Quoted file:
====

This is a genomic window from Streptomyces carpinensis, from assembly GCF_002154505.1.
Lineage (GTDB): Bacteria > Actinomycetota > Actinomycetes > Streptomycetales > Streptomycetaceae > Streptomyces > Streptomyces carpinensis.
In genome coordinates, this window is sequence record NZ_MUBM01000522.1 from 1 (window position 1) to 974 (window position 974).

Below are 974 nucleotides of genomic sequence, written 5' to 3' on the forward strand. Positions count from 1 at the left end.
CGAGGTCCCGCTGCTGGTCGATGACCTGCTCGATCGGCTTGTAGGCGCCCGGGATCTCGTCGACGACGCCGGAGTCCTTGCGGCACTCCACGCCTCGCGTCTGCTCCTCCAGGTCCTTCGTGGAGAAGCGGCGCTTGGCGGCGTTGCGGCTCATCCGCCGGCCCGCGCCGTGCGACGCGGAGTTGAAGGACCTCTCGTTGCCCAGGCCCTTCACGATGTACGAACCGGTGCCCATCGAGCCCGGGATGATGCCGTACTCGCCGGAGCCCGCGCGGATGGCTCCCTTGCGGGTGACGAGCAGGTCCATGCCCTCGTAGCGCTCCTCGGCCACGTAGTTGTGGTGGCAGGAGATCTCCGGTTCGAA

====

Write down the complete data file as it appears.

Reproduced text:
This is a genomic window from Streptomyces carpinensis, from assembly GCF_002154505.1.
Lineage (GTDB): Bacteria > Actinomycetota > Actinomycetes > Streptomycetales > Streptomycetaceae > Streptomyces > Streptomyces carpinensis.
In genome coordinates, this window is sequence record NZ_MUBM01000522.1 from 1 (window position 1) to 974 (window position 974).

Below are 974 nucleotides of genomic sequence, written 5' to 3' on the forward strand. Positions count from 1 at the left end.
CGAGGTCCCGCTGCTGGTCGATGACCTGCTCGATCGGCTTGTAGGCGCCCGGGATCTCGTCGACGACGCCGGAGTCCTTGCGGCACTCCACGCCTCGCGTCTGCTCCTCCAGGTCCTTCGTGGAGAAGCGGCGCTTGGCGGCGTTGCGGCTCATCCGCCGGCCCGCGCCGTGCGACGCGGAGTTGAAGGACCTCTCGTTGCCCAGGCCCTTCACGATGTACGAACCGGTGCCCATCGAGCCCGGGATGATGCCGTACTCGCCGGAGCCCGCGCGGATGGCTCCCTTGCGGGTGACGAGCAGGTCCATGCCCTCGTAGCGCTCCTCGGCCACGTAGTTGTGGTGGCAGGAGATCTCCGGTTCGAA